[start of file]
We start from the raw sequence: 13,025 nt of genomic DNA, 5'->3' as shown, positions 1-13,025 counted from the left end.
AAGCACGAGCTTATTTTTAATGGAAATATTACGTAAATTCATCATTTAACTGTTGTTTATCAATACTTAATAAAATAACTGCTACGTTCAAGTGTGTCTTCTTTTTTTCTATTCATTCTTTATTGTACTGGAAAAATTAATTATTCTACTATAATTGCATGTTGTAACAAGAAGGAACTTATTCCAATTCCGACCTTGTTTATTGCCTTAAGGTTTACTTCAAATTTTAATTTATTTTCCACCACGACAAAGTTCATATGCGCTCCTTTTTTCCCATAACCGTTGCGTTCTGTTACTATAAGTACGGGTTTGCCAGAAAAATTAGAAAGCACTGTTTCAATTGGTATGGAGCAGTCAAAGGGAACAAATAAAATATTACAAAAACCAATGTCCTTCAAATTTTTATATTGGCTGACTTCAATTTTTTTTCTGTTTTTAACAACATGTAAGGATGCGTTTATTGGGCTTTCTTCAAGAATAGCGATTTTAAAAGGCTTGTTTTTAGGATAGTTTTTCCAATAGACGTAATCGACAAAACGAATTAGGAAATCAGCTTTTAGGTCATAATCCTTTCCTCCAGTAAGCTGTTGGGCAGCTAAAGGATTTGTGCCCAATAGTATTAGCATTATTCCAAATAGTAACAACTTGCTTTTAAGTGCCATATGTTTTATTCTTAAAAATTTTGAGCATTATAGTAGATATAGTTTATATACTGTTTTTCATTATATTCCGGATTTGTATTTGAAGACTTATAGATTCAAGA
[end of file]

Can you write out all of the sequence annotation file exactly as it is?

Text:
We start from the raw sequence: 13,025 nt of genomic DNA, 5'->3' as shown, positions 1-13,025 counted from the left end.
AAGCACGAGCTTATTTTTAATGGAAATATTACGTAAATTCATCATTTAACTGTTGTTTATCAATACTTAATAAAATAACTGCTACGTTCAAGTGTGTCTTCTTTTTTTCTATTCATTCTTTATTGTACTGGAAAAATTAATTATTCTACTATAATTGCATGTTGTAACAAGAAGGAACTTATTCCAATTCCGACCTTGTTTATTGCCTTAAGGTTTACTTCAAATTTTAATTTATTTTCCACCACGACAAAGTTCATATGCGCTCCTTTTTTCCCATAACCGTTGCGTTCTGTTACTATAAGTACGGGTTTGCCAGAAAAATTAGAAAGCACTGTTTCAATTGGTATGGAGCAGTCAAAGGGAACAAATAAAATATTACAAAAACCAATGTCCTTCAAATTTTTATATTGGCTGACTTCAATTTTTTTTCTGTTTTTAACAACATGTAAGGATGCGTTTATTGGGCTTTCTTCAAGAATAGCGATTTTAAAAGGCTTGTTTTTAGGATAGTTTTTCCAATAGACGTAATCGACAAAACGAATTAGGAAATCAGCTTTTAGGTCATAATCCTTTCCTCCAGTAAGCTGTTGGGCAGCTAAAGGATTTGTGCCCAATAGTATTAGCATTATTCCAAATAGTAACAACTTGCTTTTAAGTGCCATATGTTTTATTCTTAAAAATTTTGAGCATTATAGTAGATATAGTTTATATACTGTTTTTCATTATATTCCGGATTTGTATTTGAAGACTTATAGATTCAAGA